Scores of juveniles on death row in Iran, Amnesty says


Iran is the world's most prolific executioner of offenders convicted while juveniles, Amnesty International said Tuesday, accusing the Islamic republic of using torture and ill-treatment to extract confessions from minors.

The rights group said Iran «tops the grim global table of executioners of juvenile offenders» with 73 recorded executions between 2005 and 2015, including at least four last year. «Iran is one of the few countries that continues to execute juvenile offenders in blatant violation of the absolute legal prohibition on the use of the death penalty against people under the age of 18 years at the time of the crime,» said Amnesty's Middle East deputy director, Said Boumedouha.

London-based Amnesty said most of the known such executions in Iran were for murder, rape, drug-related offences and a national security-related offence known as «enmity against God». Iranian judiciary chief Ayatollah Sadegh Larijani said in 2014 that «we have no execution of people under the age of 18.»

Amnesty said Iran never officially announces when a person convicted while a juvenile is executed. U.N. figures released in 2014 showed at least 160 people under 18 on death row in Iran.

Amnesty's 110-page report gives the names and locations of 49 juvenile offenders currently facing execution. But it said it believes the real number to be higher than the U.N. figure as «information about the use of the death penalty in Iran is often shrouded in secrecy.»

The group also accused Iran of breaking international law by failing to close a penal loophole allowing a judge to decide that girls as young as nine and boys as young as 15 bear full criminal responsibility — potentially exposing them to capital punishment.

It said the report shows that young people condemned to death in Iran spend seven years on death row on average before being hanged — «though in some cases juvenile offenders have spent over a decade on death row.»

«The report paints a deeply distressing picture of juvenile offenders languishing on death row, robbed of valuable years of their lives — often after being sentenced to death following unfair trials, including those based on forced confessions extracted through torture and other ill-treatment,» Boumedouha said.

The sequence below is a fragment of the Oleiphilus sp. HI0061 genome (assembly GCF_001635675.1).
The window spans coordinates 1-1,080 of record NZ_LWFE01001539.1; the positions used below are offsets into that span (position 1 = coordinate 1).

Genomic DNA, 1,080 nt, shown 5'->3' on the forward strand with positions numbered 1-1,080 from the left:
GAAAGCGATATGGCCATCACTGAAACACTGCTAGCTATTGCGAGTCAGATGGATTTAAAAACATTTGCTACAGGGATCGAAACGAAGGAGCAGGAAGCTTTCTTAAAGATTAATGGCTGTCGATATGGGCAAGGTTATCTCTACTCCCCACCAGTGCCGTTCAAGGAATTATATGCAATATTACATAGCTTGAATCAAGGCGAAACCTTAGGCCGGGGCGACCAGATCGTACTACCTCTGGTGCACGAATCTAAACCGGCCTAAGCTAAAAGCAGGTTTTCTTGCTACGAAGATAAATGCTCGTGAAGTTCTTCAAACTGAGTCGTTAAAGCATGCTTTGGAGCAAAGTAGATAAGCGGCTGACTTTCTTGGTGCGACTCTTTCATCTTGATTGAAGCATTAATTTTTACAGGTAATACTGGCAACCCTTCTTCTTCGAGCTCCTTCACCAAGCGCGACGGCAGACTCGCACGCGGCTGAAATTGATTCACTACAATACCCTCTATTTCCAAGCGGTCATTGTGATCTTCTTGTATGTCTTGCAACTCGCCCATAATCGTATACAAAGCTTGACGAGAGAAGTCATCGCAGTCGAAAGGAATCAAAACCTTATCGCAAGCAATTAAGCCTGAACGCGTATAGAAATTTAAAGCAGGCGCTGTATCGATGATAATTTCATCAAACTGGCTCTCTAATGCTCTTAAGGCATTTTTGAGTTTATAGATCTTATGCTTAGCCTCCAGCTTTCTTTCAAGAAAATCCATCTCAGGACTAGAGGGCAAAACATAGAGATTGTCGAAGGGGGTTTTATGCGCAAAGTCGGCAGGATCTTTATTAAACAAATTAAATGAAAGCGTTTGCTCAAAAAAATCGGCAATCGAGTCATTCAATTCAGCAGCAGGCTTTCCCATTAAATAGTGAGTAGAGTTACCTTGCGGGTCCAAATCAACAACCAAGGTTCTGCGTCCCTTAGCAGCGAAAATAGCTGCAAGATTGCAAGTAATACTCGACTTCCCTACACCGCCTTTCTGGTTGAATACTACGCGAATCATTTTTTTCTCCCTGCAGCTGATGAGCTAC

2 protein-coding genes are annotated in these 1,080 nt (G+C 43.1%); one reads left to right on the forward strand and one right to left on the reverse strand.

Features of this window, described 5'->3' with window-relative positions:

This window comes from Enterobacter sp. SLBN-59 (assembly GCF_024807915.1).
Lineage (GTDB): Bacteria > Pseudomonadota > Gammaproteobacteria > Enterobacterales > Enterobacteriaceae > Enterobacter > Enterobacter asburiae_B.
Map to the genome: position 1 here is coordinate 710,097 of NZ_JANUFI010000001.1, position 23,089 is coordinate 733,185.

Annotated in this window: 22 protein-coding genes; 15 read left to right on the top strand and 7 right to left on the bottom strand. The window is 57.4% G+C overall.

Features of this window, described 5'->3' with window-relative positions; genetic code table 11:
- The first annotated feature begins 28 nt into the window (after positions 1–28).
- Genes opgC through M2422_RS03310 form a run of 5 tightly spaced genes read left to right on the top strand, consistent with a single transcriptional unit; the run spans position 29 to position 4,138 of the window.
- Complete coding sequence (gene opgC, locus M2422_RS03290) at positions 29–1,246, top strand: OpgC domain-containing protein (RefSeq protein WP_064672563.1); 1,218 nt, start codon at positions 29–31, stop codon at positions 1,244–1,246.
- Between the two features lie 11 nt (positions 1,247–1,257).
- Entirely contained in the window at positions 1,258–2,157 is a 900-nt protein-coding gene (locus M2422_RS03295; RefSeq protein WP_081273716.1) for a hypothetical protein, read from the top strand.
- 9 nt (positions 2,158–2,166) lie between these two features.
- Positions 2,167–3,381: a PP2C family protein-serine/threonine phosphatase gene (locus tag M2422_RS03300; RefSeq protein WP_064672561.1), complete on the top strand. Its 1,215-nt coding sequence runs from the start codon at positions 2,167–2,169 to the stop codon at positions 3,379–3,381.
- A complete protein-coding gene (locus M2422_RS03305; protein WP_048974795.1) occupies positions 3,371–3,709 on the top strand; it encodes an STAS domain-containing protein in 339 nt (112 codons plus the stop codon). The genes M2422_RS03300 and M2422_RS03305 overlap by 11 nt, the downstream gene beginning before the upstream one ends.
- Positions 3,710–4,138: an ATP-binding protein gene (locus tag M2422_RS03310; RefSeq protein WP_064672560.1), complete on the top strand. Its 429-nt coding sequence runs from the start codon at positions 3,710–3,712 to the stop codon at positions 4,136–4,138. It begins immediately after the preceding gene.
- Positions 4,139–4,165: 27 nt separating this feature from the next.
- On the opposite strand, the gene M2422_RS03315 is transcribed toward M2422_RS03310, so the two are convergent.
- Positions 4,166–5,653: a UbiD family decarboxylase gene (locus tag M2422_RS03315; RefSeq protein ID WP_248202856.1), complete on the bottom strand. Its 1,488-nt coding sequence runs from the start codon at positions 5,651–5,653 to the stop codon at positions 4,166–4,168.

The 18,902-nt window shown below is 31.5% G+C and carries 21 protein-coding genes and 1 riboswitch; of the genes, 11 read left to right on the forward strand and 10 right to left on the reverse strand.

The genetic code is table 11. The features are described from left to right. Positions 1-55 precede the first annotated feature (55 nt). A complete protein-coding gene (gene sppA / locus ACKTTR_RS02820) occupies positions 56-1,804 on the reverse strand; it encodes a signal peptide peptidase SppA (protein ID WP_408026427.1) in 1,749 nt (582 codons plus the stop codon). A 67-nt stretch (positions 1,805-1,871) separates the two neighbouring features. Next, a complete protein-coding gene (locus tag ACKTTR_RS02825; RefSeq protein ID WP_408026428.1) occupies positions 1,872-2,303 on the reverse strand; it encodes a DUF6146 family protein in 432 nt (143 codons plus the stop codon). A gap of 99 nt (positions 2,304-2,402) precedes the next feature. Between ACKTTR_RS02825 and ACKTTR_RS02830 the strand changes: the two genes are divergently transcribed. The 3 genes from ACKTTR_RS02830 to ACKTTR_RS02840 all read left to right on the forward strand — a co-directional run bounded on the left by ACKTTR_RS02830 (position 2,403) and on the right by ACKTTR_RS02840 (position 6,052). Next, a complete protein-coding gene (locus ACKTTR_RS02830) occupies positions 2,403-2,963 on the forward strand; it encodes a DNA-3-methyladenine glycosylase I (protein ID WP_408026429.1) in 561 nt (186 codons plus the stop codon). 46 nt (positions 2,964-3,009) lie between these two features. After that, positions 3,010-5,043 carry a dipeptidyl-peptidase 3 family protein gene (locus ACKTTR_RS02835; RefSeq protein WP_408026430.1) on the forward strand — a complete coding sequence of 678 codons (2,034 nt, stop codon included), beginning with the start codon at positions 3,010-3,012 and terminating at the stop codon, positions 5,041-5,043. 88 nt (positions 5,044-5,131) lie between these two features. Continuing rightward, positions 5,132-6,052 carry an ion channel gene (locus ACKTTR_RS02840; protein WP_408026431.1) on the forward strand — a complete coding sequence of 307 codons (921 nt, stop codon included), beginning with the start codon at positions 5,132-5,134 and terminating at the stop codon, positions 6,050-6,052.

Although Iran has signed international conventions on child rights and in recent years introduced special child courts, Amnesty urged it to stop sentencing minors to death. «Instead of introducing half-hearted reforms that fall woefully short, Iran's authorities must accept that what they really need to do is commute the death sentences of all juvenile offenders, and end the use of the death penalty against juvenile offenders in Iran once and for all,» Boumedouha said.

International rights group Reprieve also issued a statement Tuesday to coincide with President Hassan Rouhani's trip to Italy and later France. «Concerns have been raised that new cooperation agreements between Europe and Iran could contribute to a surge in drug-related executions — including of juvenile offenders,» Reprieve said.

Tehran this month finalized a landmark deal with world powers over its disputed nuclear program in an accord many observers say could help end its isolation from the West. But it remains accused of serious rights violations. Iranian President Hassan Rouhani met with Pope Francis in Rome yesterday, which is the first meeting between a pope and an Iranian president since 1999. He headed to Paris on the second leg of a trip signaling the dramatic rapprochement between Tehran and European powers since the lifting of sanctions against Iran.

Amnesty alleged that Iran was carrying out unfair and improper trials of minors accused of capital offences, and using incommunicado detention, solitary confinement and torture. It documented a «disturbing escalation» in the number of overall death sentences in Iran last year, with at least 830 people executed between Jan. 1 and Nov. 1, 2015. Iran is behind only China in the total number of annual executions it carries out, the watchdog said. Maya Foa, head of the death penalty team at Reprieve, said Iran's government was «overseeing a horrifying surge in executions, the vast majority for drugs offences.»

Previously, the United Nations also warned that the number of executions in Iran have been rising exponentially since 2005, which Mohammad Javad Larijani, the Head of Iran's Human Rights Council, dismissed in October, 2015.


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